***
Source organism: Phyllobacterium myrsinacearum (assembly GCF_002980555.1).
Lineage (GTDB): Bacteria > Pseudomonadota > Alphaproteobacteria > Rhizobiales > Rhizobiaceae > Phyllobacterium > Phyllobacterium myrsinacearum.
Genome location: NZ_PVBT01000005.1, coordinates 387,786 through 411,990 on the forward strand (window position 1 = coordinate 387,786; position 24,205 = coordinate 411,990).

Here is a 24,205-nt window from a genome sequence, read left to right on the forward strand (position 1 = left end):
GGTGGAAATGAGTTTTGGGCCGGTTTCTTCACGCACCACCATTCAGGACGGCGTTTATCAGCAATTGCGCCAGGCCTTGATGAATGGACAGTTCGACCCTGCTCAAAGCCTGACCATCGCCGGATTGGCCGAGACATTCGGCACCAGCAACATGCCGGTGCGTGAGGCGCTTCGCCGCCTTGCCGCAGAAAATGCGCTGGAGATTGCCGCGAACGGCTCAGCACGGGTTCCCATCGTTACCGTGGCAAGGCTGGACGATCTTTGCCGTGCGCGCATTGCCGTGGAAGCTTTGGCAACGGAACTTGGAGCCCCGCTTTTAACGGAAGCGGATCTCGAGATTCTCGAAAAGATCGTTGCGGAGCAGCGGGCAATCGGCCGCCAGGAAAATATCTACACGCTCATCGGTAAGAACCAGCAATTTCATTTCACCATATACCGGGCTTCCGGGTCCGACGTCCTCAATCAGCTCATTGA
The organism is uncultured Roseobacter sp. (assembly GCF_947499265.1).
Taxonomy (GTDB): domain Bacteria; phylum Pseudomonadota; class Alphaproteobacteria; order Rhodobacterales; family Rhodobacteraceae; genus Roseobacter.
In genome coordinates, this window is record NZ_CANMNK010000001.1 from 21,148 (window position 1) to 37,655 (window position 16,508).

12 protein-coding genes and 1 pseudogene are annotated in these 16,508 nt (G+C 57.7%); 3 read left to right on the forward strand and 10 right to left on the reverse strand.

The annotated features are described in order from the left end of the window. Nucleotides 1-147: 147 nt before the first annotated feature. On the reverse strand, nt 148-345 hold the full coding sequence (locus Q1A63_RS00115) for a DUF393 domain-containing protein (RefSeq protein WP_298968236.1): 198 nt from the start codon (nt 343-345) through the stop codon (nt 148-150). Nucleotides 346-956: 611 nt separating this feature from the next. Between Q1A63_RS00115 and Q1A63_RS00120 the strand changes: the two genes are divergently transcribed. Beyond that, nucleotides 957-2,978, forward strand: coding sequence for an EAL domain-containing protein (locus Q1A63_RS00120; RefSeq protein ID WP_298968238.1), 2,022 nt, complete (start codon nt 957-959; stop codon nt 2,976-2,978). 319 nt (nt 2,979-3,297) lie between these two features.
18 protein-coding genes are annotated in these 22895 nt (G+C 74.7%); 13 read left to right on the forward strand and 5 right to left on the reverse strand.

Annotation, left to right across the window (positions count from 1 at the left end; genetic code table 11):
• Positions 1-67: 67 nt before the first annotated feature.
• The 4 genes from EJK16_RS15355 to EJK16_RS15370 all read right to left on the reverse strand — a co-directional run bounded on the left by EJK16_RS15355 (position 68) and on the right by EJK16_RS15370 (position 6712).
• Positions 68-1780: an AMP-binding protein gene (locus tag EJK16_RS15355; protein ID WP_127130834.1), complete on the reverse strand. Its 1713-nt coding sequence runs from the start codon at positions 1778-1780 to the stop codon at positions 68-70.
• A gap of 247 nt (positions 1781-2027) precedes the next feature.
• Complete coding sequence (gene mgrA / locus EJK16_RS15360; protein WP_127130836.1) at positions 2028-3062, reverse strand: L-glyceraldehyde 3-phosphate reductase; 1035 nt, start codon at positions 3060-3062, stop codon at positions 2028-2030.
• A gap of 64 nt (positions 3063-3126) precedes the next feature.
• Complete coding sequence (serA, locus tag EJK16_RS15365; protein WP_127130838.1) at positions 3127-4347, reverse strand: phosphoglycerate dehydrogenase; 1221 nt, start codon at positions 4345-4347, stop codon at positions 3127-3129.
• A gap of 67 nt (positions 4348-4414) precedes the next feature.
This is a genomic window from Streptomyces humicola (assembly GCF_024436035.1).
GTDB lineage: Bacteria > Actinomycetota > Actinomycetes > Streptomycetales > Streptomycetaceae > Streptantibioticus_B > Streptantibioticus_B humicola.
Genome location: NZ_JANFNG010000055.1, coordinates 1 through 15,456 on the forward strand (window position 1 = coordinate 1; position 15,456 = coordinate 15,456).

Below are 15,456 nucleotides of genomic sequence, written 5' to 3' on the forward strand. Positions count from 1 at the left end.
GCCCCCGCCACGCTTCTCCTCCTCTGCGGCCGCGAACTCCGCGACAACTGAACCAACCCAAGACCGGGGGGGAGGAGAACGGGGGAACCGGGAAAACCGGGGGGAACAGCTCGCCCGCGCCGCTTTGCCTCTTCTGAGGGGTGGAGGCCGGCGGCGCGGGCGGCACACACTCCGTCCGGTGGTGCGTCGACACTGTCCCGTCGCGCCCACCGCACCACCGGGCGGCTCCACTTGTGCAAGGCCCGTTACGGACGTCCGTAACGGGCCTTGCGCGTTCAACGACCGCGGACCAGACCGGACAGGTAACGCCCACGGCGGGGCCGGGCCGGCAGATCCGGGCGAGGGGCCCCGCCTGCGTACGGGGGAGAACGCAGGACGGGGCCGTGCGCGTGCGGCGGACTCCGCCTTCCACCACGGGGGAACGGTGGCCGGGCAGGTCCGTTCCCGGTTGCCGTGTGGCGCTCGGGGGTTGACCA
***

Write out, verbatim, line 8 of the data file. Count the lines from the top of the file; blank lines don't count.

In genome coordinates, this window is record NZ_CANMNK010000001.1 from 21,148 (window position 1) to 37,655 (window position 16,508).